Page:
But then again if you want regional differences in UK as to how a female shopper might be addressed by the shopkeeper/sales clerk..you have to run the gamut of..Mrs..Missis..Missy.. Dear... Dearie,... Love..., Duck..., Meduck..Lovie..Darlin..(in London only that one I think) Madam..Madame (in VERY snooty shops)..

roddy

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yam
I've never realised that ma'am has non-youthful connotations. I've "ma'amed" people who look to be teenagers. I've been taught by my mother that "ma'am" is a respectful way to address a female someone.

As for "miss," I have NEVER heard that used except in front of a last name. Perhaps there is some regional influence in the useage as well?

or maybe ethnicity. when i taught in texas, instead of m'am, i got miss. just miss. but it was pronounced with a strong latino accent so it sounded more like meece, meece... it was funny not to hear it when i moved to arkansas to teach.

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Ziffler

Oh WOW!!!!! I am old.

I was taught by both my mom and dad to always address any and all females as Ma'am. Age didn't matter. Marital status didn't matter. It was always yes ma'am, no'ma'am or no excuse ma'am. If I didn't use that exact phrase I got slapped in a blink. With men it was yes sir, no sir, or no excuse sir, and again it didn't matter about age or marital status.

When I was just a little thing, my dad would bring his marine buddies home and late into the night I was yes siring and no siring to all them drunks.

I part time at a grocery store now, so if you stop in, you will deffinately hear me asking, "Can I help you ma'am?" Yes ma'am, I'd be glad to." Anything else I can do for you ma'am?" "Certainly ma'am, I would be happy to."

After all these years, there is absolutely no way I could ever change, so I guess get used to it. LOL.

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mackat5

Hmmm, ma'am never bothered me. But I find the use in various places on the internet of Ms does irritate me. To me, that means manuscript!

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Dargon
I've never realised that ma'am has non-youthful connotations. I've "ma'amed" people who look to be teenagers. I've been taught by my mother that "ma'am" is a respectful way to address a female someone.

As for "miss," I have NEVER heard that used except in front of a last name. Perhaps there is some regional influence in the useage as well?

or maybe ethnicity. when i taught in texas, instead of m'am, i got miss. just miss. but it was pronounced with a strong latino accent so it sounded more like meece, meece... it was funny not to hear it when i moved to arkansas to teach.

Texas is a large state, which part of Texas was that? I am from the Dallas area, and that's where I learned to "ma'am" people.

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Derp

I've been "ma'am-ed" ever since I was in my early 20s. :roll: I don't like it, but I suppose it's better than "you there". :lol: I guess you have to find something to call a person when you don't know their name.

I'm not particularly fond of "miss" or "young lady", either.. those just sound condescending to me. I've been called "sir" a few times, too.. that felt kinda weird. :oops: Though in all fairness, I haven't always made it easy to tell. :roll: :lol:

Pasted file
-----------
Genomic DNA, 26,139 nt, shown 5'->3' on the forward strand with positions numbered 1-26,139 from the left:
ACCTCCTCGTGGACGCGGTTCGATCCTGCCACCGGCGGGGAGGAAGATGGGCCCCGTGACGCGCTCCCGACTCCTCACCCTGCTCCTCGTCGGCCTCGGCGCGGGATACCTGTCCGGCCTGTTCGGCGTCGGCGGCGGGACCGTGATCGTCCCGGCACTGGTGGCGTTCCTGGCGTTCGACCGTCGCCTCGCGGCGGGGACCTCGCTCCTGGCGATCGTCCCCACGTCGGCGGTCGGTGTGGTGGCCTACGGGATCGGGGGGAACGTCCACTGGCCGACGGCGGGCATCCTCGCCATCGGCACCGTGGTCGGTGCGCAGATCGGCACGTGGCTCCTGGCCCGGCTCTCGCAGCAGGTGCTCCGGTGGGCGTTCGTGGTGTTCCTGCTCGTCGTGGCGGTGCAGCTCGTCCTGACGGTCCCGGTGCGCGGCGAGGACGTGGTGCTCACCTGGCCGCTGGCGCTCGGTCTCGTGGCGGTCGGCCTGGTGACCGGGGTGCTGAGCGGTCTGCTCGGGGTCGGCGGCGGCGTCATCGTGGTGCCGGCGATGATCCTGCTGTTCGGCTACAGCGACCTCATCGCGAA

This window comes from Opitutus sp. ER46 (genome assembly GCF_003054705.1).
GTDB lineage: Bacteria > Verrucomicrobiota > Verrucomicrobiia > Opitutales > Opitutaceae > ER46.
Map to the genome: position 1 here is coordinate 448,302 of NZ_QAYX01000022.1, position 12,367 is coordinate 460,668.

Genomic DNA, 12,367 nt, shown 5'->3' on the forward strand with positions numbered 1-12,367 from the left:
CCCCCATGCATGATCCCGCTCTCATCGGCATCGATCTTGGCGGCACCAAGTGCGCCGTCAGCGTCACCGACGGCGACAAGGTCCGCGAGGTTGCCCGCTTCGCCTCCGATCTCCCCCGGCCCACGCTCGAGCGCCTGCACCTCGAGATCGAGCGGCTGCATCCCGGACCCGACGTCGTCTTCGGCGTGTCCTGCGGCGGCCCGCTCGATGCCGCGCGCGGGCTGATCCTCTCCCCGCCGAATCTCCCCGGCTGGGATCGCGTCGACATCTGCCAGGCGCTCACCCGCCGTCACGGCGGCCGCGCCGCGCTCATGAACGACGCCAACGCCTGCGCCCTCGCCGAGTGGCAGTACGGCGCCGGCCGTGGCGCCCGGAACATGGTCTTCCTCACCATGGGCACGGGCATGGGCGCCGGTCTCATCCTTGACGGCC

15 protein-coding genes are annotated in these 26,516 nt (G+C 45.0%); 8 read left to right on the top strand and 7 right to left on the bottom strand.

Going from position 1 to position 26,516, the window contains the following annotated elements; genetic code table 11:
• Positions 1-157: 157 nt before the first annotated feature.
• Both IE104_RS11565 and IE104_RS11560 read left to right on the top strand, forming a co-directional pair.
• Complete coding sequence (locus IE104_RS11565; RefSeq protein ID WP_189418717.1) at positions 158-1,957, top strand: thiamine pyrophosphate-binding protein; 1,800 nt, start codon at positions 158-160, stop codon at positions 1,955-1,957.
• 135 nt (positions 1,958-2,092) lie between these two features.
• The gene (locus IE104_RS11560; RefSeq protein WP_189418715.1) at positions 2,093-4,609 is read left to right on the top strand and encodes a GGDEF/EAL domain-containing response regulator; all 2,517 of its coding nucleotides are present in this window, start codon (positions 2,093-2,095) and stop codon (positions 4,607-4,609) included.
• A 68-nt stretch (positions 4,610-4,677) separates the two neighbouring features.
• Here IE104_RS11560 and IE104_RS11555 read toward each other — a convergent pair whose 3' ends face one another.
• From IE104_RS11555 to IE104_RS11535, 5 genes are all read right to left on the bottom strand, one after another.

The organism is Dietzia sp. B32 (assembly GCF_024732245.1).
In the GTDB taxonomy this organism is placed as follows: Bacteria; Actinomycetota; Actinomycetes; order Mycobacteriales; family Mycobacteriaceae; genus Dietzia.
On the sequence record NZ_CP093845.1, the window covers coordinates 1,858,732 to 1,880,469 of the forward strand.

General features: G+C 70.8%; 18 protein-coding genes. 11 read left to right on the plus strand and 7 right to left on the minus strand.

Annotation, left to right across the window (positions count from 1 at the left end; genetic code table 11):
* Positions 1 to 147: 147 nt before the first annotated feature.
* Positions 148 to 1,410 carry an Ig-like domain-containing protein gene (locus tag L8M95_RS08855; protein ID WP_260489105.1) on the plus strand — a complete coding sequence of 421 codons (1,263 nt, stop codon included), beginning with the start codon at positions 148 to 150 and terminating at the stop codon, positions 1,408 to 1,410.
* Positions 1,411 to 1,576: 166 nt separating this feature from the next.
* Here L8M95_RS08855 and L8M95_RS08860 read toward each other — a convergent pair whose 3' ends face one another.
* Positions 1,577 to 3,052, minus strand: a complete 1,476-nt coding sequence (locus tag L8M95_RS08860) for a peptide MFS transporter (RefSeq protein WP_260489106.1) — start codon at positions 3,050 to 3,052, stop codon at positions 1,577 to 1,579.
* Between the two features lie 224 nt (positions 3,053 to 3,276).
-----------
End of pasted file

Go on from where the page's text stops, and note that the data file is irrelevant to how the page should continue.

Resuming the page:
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Xenon

Working in a call centre environment, I use "sir" and "ma'am" with customers regularly... even though in some cases I know I'm talking to someone young enough to be my own kid. (The customer, of course, doesn't know that.)

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Goonie

doh! :oops: I am one of those people who ma'am or sir others. My mom drilled it into me. I don't do it as much, but sometimes it does come out. What really starts to worry me is when people start refering to me as Ms. LastName.

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cijay

I don't mind being ma'amed, it's the 'dear' and 'honey' from someone I don't know. If you're gonna' use those terms, you better be older than 50. (Family and friends are exempt, my cousins and I call each other 'hun' and 'honey'). There's one who calls into where I work and everything she says is 'yes dear', 'thank you hun', 'thanks dear' EVERY FRICKIN' SENTENCE!!! :evil:

But it's funny, one of my clients is an older man (I know he has grandkids but he's not old enough to be MY grandfather). Our relationship is very business, it's all over the phone, too but when I close any weekly sales, the last thing he says is "thanks babe." and that doesn't bother me at all. Probably because he doesn't do any of the "well I'll come and take you out for dinner" blah-blah that the others do.

Another thing that's really odd that I can't stand is "Ms". I can understand if someone doesn't know my preferences, "Ms" is a safe bet and I don't have a problem with other women choosing "Ms" but I'm an unmarried woman and I LIKE the term "Miss". That's why I like when I go to the UK, I'm Miss Morgan, not Ms Morgan. And ESPECIALLY when other women say to me "you're a liberated woman, you should be Ms, not Miss". I say "I'm a liberated woman, this means I have a CHOICE! My choice is to be "Miss."